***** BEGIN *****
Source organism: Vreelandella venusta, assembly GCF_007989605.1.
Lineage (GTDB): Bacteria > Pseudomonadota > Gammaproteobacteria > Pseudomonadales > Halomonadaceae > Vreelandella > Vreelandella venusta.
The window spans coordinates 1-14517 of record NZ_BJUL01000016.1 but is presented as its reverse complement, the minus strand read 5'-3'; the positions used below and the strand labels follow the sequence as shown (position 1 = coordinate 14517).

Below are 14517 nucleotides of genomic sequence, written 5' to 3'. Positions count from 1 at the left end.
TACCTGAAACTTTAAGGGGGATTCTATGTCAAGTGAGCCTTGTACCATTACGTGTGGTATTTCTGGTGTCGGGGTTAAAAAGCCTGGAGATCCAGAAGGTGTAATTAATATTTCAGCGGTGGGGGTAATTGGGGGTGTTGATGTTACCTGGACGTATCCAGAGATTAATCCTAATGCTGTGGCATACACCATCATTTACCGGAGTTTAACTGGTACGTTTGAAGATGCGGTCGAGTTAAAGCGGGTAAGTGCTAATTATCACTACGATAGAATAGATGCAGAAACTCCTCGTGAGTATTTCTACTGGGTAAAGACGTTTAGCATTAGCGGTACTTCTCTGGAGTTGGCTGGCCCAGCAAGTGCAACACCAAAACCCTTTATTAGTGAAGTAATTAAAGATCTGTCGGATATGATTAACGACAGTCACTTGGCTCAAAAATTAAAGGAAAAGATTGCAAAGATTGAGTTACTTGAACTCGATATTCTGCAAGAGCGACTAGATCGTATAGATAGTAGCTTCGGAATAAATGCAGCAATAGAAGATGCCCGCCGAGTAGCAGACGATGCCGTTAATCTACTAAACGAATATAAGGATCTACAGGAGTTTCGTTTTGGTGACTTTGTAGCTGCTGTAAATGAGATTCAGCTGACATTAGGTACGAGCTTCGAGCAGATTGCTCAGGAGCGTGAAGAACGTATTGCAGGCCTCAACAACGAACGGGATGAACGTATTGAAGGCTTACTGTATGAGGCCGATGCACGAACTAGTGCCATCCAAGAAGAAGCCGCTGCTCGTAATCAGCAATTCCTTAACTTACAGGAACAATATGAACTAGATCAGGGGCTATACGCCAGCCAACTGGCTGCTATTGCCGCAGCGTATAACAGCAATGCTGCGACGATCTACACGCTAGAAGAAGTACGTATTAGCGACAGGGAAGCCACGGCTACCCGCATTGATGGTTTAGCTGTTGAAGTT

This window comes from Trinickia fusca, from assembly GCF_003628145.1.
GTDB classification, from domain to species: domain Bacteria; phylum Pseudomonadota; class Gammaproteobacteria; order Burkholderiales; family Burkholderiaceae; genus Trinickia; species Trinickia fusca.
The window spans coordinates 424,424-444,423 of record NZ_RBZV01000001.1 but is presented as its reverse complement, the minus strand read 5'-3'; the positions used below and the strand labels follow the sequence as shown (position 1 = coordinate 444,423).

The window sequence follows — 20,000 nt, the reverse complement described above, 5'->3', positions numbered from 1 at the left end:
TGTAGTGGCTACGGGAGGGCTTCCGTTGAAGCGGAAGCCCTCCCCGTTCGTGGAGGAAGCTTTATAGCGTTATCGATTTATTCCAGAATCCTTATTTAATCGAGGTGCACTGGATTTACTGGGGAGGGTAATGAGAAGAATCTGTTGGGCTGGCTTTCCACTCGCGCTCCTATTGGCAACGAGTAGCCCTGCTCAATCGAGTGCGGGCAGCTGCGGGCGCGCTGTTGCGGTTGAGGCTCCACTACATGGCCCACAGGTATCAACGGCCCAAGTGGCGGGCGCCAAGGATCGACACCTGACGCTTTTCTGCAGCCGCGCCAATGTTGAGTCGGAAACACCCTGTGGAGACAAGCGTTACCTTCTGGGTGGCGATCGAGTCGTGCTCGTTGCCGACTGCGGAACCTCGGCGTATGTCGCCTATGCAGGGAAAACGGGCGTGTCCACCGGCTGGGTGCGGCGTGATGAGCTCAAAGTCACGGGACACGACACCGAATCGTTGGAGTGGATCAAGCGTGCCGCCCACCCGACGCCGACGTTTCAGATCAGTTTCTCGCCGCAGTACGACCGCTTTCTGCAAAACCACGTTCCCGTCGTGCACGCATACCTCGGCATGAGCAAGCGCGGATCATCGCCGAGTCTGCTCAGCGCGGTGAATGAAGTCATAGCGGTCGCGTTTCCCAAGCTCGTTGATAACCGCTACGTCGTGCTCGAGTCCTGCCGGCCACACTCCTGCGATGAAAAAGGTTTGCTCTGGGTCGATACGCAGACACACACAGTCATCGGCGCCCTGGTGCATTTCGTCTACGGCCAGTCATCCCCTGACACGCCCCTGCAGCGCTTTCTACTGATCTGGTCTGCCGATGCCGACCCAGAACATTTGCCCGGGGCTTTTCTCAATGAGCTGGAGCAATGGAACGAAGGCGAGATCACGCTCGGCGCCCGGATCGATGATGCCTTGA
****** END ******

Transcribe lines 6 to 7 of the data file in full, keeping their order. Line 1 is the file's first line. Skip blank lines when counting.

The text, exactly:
This window comes from Trinickia fusca, from assembly GCF_003628145.1.
GTDB classification, from domain to species: domain Bacteria; phylum Pseudomonadota; class Gammaproteobacteria; order Burkholderiales; family Burkholderiaceae; genus Trinickia; species Trinickia fusca.